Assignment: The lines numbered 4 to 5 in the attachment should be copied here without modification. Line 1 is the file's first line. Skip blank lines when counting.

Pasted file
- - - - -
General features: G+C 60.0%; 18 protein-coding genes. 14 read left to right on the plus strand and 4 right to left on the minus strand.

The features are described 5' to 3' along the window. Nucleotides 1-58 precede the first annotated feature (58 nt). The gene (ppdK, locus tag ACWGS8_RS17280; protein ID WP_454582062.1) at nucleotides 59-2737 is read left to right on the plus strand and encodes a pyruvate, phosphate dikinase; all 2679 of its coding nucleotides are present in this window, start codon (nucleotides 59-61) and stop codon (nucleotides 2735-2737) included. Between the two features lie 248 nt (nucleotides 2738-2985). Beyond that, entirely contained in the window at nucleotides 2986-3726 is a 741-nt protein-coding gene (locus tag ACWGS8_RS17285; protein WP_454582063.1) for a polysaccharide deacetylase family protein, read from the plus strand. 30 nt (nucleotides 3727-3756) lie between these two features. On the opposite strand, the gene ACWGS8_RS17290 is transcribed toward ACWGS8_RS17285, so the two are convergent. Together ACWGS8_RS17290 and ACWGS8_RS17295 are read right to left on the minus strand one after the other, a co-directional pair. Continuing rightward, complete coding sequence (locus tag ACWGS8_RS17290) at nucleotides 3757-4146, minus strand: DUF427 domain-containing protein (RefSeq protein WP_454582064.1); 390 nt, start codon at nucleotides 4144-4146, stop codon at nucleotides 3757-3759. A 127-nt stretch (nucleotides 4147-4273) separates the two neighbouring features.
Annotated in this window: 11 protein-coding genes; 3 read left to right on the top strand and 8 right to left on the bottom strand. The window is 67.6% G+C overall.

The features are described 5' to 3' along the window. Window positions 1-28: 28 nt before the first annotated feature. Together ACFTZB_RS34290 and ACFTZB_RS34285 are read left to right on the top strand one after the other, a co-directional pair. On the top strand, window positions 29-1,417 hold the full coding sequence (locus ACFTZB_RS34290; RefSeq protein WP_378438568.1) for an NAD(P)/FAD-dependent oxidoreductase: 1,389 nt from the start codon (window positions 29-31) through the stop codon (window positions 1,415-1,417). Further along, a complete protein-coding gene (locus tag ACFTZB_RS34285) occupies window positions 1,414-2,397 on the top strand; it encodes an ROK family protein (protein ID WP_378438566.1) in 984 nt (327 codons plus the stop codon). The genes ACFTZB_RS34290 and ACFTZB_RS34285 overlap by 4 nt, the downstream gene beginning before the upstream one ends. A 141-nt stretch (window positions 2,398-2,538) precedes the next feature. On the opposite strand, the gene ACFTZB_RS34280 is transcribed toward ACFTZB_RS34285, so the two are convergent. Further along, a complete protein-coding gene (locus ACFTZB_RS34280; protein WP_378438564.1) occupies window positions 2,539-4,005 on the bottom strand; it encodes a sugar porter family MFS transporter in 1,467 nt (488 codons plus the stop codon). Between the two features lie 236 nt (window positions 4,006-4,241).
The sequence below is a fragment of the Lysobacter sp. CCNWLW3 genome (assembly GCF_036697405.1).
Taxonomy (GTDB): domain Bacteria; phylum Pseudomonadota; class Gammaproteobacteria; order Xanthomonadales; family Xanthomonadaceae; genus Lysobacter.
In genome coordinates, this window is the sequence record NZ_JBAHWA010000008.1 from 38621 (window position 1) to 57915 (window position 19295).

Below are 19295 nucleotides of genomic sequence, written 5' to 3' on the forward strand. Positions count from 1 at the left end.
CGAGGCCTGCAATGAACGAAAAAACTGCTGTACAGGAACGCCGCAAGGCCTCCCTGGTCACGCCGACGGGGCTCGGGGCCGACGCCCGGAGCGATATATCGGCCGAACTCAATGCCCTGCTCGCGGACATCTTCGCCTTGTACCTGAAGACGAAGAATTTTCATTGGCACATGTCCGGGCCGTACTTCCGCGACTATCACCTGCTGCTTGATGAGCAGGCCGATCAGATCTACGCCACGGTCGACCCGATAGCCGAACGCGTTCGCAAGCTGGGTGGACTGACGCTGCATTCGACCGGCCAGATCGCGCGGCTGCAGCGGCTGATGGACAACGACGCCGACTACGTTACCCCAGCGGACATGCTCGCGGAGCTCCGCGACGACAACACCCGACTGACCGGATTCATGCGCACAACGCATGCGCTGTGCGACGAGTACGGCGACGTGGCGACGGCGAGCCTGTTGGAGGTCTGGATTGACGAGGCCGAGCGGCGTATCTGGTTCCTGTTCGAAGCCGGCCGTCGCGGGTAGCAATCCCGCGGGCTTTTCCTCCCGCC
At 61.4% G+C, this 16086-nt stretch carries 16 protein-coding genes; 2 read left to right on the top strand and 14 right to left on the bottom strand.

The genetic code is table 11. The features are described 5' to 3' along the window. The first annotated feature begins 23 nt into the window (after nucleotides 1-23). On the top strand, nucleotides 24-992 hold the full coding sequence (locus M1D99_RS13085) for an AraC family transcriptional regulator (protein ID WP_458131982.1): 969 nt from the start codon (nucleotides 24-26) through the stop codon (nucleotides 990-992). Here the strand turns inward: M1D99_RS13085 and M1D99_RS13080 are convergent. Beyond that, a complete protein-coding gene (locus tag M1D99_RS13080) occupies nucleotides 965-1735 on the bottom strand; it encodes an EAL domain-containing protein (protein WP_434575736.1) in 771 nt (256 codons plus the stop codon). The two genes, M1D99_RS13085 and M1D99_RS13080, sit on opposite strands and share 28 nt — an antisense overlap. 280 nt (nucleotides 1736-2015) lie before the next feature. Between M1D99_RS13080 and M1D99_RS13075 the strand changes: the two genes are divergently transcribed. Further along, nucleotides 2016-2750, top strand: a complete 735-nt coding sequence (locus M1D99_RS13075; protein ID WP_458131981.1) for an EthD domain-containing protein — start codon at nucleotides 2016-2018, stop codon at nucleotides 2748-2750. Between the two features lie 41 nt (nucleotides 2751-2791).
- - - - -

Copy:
The features are described 5' to 3' along the window. Window positions 1-28: 28 nt before the first annotated feature. Together ACFTZB_RS34290 and ACFTZB_RS34285 are read left to right on the top strand one after the other, a co-directional pair. On the top strand, window positions 29-1,417 hold the full coding sequence (locus ACFTZB_RS34290; RefSeq protein WP_378438568.1) for an NAD(P)/FAD-dependent oxidoreductase: 1,389 nt from the start codon (window positions 29-31) through the stop codon (window positions 1,415-1,417). Further along, a complete protein-coding gene (locus tag ACFTZB_RS34285) occupies window positions 1,414-2,397 on the top strand; it encodes an ROK family protein (protein ID WP_378438566.1) in 984 nt (327 codons plus the stop codon). The genes ACFTZB_RS34290 and ACFTZB_RS34285 overlap by 4 nt, the downstream gene beginning before the upstream one ends. A 141-nt stretch (window positions 2,398-2,538) precedes the next feature. On the opposite strand, the gene ACFTZB_RS34280 is transcribed toward ACFTZB_RS34285, so the two are convergent. Further along, a complete protein-coding gene (locus ACFTZB_RS34280; protein WP_378438564.1) occupies window positions 2,539-4,005 on the bottom strand; it encodes a sugar porter family MFS transporter in 1,467 nt (488 codons plus the stop codon). Between the two features lie 236 nt (window positions 4,006-4,241).
The sequence below is a fragment of the Lysobacter sp. CCNWLW3 genome (assembly GCF_036697405.1).